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We need the Muslim vote – Al-Jama-ah

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Political party Al Jama-ah has launched its election manifesto in Cape Town ahead of the holy month of Ramadan this week and says that it needs the votes of the Muslim community. The party, which was established more than decade ago, will have 30 candidates contesting polls in the Western Cape. The number of candidates is a considerable increase from the 2011 local government elections, in which it had a meagre five contesting candidates. The party currently has one councillor in the City of Cape Town and one in Johannesburg.

Speaking to VOC, president of Al-Jama-ah Ganief Hendricks said that the party has registered candidates in over 300 wards throughout the country, including all 116 wards in the City of Cape Town.

“We hope to win ten ward seats, but then we would need the Muslim vote,” Hendricks said.

While he urged the Muslim community to support Al-Jama-ah, he said that the party has garnered the support from members of other faith groups.

“They have given Al-Jama-ah their support, because they are disillusioned by other parties and feel that Al-Jama-ah, with its Islamic ethos, is a platform with which they have no quarrel.”

Hendricks further noted Al-Jama-ah supporters have shown interest in the parties 2016 manifesto, which he says speaks to the concerns of the community.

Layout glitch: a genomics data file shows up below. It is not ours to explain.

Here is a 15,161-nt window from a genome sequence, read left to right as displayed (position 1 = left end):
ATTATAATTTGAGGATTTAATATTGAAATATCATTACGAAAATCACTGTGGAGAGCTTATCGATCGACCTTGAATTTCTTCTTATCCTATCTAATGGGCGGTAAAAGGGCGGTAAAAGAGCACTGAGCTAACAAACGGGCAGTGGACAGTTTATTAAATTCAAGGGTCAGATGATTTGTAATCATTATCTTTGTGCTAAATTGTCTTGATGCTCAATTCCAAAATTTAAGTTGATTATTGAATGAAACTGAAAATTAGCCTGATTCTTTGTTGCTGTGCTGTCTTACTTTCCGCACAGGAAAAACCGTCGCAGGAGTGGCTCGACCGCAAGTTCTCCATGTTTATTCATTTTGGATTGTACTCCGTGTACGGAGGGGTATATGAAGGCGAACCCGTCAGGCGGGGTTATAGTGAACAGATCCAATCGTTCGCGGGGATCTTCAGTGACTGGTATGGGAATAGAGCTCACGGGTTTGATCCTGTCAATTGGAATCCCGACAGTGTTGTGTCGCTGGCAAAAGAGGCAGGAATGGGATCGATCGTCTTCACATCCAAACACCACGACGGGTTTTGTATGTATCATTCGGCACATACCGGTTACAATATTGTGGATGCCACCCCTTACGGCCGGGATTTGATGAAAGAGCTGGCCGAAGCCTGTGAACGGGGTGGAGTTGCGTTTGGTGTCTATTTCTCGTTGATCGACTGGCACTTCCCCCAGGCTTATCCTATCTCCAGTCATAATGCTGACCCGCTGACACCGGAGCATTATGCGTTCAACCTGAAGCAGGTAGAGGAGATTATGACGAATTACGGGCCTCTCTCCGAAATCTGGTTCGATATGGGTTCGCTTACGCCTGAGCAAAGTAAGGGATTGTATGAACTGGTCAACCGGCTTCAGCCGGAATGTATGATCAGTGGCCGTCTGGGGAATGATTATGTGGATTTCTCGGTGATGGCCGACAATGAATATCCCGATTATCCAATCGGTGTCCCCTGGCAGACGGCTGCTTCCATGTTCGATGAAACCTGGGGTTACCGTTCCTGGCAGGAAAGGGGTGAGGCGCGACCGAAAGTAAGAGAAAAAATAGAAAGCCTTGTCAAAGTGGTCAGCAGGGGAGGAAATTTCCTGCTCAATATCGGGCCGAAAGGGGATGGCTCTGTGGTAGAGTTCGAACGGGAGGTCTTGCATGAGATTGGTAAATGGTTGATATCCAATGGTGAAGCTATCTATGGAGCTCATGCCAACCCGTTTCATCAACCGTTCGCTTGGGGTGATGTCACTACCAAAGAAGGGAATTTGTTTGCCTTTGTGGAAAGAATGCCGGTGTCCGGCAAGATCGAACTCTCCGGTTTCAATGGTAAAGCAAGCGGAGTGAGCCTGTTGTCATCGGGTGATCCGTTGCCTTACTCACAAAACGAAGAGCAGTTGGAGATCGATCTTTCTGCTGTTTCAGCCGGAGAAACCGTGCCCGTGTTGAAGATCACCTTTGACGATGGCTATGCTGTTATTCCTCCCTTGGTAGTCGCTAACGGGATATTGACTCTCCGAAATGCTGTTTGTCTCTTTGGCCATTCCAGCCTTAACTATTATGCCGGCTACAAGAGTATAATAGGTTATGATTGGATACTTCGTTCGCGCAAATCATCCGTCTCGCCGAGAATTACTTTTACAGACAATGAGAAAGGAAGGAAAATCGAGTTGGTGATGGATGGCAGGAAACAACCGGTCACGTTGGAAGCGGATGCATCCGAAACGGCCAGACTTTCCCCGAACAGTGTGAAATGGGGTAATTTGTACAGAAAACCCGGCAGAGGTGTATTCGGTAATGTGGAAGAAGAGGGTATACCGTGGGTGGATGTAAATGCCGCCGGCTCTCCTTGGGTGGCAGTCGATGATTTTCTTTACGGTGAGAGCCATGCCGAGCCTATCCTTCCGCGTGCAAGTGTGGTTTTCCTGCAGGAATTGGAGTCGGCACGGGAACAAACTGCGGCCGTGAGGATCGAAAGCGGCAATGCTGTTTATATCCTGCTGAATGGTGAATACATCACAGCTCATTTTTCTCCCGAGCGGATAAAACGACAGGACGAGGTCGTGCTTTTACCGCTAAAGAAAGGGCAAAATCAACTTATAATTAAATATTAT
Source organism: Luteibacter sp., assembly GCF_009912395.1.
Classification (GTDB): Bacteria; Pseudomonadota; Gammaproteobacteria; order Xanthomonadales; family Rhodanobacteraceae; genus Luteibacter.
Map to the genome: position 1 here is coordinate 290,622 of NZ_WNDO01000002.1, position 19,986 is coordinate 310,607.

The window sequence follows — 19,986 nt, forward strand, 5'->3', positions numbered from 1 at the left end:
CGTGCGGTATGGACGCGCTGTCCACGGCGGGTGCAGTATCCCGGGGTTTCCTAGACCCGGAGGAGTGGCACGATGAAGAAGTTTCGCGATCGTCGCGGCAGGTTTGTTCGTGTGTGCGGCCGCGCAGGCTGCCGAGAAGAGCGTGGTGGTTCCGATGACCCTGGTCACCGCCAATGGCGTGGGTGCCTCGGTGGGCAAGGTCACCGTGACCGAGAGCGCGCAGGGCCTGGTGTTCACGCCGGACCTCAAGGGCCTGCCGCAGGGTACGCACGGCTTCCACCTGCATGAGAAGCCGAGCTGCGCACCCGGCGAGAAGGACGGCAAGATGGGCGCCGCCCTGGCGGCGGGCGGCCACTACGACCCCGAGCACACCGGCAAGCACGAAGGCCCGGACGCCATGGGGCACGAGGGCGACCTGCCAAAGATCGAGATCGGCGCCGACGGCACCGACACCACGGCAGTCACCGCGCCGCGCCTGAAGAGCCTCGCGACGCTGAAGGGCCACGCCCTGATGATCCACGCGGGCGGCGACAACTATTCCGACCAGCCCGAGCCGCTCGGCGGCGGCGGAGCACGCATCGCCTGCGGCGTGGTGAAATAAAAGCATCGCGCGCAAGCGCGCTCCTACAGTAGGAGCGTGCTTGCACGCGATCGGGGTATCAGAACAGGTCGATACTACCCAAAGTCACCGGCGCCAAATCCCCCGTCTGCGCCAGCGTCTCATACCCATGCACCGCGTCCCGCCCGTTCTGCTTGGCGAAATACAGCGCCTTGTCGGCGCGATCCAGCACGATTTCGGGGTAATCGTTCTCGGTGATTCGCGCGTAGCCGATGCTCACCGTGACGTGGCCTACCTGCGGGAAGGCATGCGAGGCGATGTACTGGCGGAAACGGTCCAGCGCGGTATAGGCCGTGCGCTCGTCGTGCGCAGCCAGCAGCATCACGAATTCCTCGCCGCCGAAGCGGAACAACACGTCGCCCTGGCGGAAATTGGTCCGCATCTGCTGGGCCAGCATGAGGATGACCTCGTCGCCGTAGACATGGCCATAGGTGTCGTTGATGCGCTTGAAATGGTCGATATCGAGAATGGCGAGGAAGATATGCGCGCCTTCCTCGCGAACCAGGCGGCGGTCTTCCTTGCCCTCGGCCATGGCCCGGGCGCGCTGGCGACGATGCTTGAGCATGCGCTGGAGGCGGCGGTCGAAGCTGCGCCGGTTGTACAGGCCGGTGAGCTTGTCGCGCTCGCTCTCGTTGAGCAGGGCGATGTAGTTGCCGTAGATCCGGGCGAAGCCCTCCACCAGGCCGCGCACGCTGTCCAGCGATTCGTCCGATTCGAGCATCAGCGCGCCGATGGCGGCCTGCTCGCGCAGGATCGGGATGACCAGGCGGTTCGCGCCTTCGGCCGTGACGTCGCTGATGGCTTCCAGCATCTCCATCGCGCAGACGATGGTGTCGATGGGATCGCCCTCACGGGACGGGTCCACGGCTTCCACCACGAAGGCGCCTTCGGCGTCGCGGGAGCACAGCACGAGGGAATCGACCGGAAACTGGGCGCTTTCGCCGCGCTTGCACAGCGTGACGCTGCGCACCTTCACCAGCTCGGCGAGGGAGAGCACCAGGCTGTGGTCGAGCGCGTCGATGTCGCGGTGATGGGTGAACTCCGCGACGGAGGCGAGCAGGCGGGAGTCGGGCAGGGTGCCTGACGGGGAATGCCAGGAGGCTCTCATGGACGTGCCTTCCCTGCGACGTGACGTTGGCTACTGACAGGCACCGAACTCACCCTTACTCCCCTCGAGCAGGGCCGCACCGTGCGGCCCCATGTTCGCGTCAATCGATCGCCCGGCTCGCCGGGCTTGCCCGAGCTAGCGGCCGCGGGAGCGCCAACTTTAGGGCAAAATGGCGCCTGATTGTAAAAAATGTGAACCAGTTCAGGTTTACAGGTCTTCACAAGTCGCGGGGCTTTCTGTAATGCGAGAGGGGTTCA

He explained that the party has employed a new mechanism in which new political science and public policy graduates are standing as candidates.

According to Hendricks, the graduates have ascertained that wards within the City of Cape Town have not been allocated a budget, which he says is operationally necessary.

“They have identified that in the City of Cape Town there are no budgets for the wards. [So] how can you promise service delivery if there is no budget for the wards – there is only a corporate budget that deals with the priorities of the ruling party,” Hendricks continued.

In response to the findings, the party intends to develop a budget for each ward.

Al-Jama-ah candidates for Mayor of Cape Town include; activist Fairouz Nagia-Luddy, who is contesting Kensington, Maitland, and Factreton, political science major Noorjaan Allie and attorney Zaheer Parker, who Hendricks says will assist in securing the Indian vote.

Despite fighting to secure the position of mayor, he said that the candidates are currently focussing on winning their respective wards

“The candidates are concentrating on winning their wards and do not want to distract from that at the moment,” Hendricks concluded.


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